Retained Work – what do I mean by this? You have a retainer which the client pays to cover work that you will do within the agreed price, paid at agreed intervals (quarterly, yearly etc). Normally there is no end date other than termination of the contract. Income is guaranteed unless the contract is terminated. This is great for predictability of income. It also gives some solidity to allow for valuation of the business. Of course, you need to evaluate and define carefully the work that would be included in the price and price the contract so you don’t end up doing the work at a loss or suffer from mission creep. (Don’t forget that defining work at the outset doesn’t always translate into what you end up doing, especially where the work is complex, and so a proper periodic review may be required to deal with situations where the goalposts are moving.) I’ve seen retainers created for Employment Work. There are some large non-legal firms (Peninsular for example) doing this. Many employment firms or employment departments have followed suit. Once you have a set price this should drive a focus on how to deliver to the best standard and at the lowest cost of production so as to maintain or drive up profit. I’ve worked recently with a couple of small commercial solicitors firms where the majority of their work is done on a retained basis. It gives them great predictability. It does so also for their clients. That is a good selling point not to be under-estimated. Your client might welcome such a discussion. I have been able to develop some services offered on a retained basis. Our OPM Service (Office Procedures Manual) has a recurring annual fee paid by monthly instalments for which the firm gets an up-to-date OPM with quarterly updates which is maintained up to date by us. We are on a general Compliance Advice Retainer with some firms. This is a sort of hybrid with Transactional Work. The client requests our assistance at an agreed rate. We record the work and time spend and invoice every quarter. The retainer remains in place unless and until it is terminated.

What could be better?

Passive Income

Passive Income – the Holy Grail of fees. The money comes in while you sleep. All of the above methods require ongoing effort to generate the income. Passive income typically requires up-front effort to establish and crystalise the opportunity, but then no additional effort to harvest (other than invoicing, which should never be regarded as a chore in my opinion). You then have real value in the business which could be capitalised and sold. I would venture to advise that all business owners should invest significant time and effort in thinking how they can create and generate Passive Income. In my experience it is very seldom achieved in law firms. Some could be generated, and I would welcome the ability to work with Managing Partners to see how this could be done in their businesses. It is a strategic aim to do so for my business. I now track how much is generated this way each month and look for opportunities for how to add to this. It is an old adage ‘What gets Measured Gets Done’. I know there is criticism of this statement, but I still think there is a lot of value in it. By measuring it you maintain focus and track progress. I have to maintain balance. Building Passive income is often a long-term project that I hope will harvest sustainable passive income in the future. I have to balance the time and effort devoted to this against the other 3 methods of earning income which puts bread on the table NOW.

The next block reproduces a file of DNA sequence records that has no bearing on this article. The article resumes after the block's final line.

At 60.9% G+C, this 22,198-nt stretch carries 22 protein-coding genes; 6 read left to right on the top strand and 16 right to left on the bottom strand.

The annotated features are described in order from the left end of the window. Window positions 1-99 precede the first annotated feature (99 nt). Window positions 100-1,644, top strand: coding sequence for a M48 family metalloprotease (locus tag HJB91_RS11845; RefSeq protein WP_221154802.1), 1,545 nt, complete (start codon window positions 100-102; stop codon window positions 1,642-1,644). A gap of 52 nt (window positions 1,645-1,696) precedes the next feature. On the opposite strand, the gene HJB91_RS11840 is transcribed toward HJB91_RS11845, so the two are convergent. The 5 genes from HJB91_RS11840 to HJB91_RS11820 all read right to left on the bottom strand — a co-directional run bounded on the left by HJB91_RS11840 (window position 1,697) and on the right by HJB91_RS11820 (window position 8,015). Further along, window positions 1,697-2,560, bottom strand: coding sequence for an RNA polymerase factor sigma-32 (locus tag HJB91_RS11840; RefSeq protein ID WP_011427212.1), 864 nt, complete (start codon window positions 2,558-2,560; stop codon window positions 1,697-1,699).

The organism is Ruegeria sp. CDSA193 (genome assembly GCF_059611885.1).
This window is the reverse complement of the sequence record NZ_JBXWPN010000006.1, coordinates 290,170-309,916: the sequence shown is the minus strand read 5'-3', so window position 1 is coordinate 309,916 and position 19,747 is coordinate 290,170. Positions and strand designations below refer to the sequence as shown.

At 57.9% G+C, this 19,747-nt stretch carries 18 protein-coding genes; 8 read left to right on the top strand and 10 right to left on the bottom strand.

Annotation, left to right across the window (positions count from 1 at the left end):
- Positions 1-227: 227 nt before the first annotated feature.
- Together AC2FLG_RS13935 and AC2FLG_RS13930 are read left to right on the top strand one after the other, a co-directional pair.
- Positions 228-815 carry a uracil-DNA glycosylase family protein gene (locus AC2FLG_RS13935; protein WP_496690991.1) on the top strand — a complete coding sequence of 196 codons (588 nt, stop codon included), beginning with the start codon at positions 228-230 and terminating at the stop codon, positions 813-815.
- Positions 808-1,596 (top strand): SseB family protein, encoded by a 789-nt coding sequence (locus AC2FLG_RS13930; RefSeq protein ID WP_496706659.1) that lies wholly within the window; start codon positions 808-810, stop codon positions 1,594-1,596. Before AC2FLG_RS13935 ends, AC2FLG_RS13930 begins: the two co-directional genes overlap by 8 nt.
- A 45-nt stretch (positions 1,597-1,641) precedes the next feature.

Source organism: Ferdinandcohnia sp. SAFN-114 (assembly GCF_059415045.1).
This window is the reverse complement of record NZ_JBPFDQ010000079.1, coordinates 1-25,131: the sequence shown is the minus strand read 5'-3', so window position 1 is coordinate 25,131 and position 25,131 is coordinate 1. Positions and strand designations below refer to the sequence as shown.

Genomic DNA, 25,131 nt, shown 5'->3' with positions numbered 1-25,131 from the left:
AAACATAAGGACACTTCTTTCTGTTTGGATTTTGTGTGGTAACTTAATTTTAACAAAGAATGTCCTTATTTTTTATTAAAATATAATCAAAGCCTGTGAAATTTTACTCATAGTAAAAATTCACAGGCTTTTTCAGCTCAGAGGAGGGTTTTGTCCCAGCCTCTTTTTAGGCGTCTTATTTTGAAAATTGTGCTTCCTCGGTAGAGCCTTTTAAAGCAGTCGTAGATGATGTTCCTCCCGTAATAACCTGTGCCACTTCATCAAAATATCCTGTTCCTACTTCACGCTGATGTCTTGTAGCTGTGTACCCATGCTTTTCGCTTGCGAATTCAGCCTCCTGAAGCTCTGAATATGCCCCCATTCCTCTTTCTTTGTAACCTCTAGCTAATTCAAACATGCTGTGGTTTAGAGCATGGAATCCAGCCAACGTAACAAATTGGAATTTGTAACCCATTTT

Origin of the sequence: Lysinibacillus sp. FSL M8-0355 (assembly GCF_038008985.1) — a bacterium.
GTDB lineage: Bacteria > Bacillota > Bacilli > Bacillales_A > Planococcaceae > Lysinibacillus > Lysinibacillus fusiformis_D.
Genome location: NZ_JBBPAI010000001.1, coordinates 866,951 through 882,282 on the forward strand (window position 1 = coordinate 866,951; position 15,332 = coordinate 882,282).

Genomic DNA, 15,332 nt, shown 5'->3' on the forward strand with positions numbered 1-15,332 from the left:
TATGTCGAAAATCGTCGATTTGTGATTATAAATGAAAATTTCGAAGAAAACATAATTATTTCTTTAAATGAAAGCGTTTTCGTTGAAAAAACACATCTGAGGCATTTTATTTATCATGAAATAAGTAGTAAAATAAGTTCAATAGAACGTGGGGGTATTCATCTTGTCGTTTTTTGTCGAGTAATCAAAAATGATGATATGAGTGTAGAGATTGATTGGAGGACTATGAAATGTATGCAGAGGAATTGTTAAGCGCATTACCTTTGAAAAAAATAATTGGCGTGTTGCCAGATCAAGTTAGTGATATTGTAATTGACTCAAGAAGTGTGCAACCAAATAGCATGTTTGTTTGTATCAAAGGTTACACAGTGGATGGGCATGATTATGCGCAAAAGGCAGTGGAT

An Additional thought re Passive Income

Thinking some more about this, one could sub-divide Passive Income as follows:

a) Recurring Passive Income: a regular amount that will come in and 

b) Variable Passive Income: the amount varies (for example: royalties or fees from training videos watched). 

My Fees Pyramid is currently the traditional one, with Passive Income as a small pointy bit at the top. My AIM is to invert the Fees Pyramid. I may never achieve it, but any progress towards it strengthens my business and makes it more sustainable and drives sustainable value.

Food for thought.

Ingemar Hunnings is lead consultant at HCL a management consultancy providing Business Support to Law Firms, in-house legal departments and other organisations Everything to allow a busy partner get on with the client work. Previously he practiced as a solicitor for 24 years, as an equity partner for 14 years and ran a department of 60 staff. Since setting up his consultancy in 2014 HCL has worked with over 400 businesses.

Contact details: https://www.hunningsconsultancy.co.uk/ 07887 524507  & ingemar@hunningsconsultancy.co.uk